Rockeman agreed that the audit by PHMSA could satisfy his concerns.
The water quality director also urged the PSC to pay special attention to a letter from the North Dakota Geological Survey about the pipeline’s proximity to areas prone to slumping.
That, too, is a “fair ask,” Dockweiler testified in prior testimony.
A key difference this time, he said, is that the pipeline doesn’t actually traverse such an area, like the Centennial line did. The areas prone to slumping are 200 or more feet away. They will be monitored to ensure that any shifting is not encroaching on the pipeline.
Also testifying during the public comments portion was Laura Grzanic, a resident of Billings County, who wanted reassurance that her county had been notified of the pipeline conversion. She also had questions about the age of the system.
“This is a 24-year old pipeline,” she said. “Is there any testing that should be done to make sure the age of this pipeline is compatible with the project. Can it take 20,000 barrels per day and the pressure from that? Those are my only two concerns.”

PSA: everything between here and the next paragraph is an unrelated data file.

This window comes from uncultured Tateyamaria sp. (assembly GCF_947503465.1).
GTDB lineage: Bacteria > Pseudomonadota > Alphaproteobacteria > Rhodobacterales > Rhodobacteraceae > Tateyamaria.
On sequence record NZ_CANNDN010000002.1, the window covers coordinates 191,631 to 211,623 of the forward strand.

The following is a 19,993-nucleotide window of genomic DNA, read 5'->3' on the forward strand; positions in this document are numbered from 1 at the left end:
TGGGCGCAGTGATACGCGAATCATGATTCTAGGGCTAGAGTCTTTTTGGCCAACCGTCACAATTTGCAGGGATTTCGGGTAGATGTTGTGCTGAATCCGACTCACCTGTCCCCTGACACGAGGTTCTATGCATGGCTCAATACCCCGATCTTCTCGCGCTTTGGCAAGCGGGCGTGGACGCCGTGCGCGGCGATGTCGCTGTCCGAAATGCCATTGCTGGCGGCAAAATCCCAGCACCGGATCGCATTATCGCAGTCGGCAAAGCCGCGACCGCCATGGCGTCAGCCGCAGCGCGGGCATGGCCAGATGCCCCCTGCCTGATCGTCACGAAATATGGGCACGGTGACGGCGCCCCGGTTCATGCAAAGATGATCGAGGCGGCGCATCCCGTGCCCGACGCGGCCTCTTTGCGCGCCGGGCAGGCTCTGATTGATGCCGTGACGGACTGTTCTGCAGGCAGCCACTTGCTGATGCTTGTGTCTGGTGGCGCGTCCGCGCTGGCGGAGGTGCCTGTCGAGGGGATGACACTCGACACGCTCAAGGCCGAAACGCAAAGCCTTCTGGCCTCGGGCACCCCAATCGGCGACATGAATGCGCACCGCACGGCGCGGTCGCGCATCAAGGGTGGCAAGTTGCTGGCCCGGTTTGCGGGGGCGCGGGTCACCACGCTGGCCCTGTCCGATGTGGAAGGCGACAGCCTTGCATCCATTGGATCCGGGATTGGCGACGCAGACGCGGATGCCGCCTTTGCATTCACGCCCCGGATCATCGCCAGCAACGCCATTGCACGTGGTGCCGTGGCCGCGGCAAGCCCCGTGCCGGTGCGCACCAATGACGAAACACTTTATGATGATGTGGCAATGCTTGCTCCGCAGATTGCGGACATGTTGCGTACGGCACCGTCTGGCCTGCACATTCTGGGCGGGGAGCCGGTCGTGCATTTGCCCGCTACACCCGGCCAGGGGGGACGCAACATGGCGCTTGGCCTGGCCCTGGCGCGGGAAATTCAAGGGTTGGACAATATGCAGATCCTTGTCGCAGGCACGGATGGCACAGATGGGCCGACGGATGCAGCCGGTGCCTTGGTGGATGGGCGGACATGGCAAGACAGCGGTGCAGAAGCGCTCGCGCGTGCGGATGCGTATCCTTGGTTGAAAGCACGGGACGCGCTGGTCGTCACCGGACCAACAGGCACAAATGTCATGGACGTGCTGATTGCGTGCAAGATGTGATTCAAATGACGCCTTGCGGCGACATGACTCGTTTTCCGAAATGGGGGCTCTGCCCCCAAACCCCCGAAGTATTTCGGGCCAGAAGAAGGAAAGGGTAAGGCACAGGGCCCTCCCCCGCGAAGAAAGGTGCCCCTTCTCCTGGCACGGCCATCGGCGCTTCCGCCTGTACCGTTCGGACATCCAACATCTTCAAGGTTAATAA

Fedorchak told Grzanic that the notifications had to be sent to all counties the pipeline traverses. It was also noted, later in the proceeding that a letter from Billings County Commissioners is part of the record, and says that they do not have a problem with the conversion.
As far as the age of the pipeline, Fedorchak pointed out that the line is being regulated and monitored by PHMSA, which is a federal agency. Its reports are being shared with all the relevant agencies monitoring the line.
“I don’t think there is a need for additional monitoring and testing to what is already in place,” she said. “In my view, it is being done.”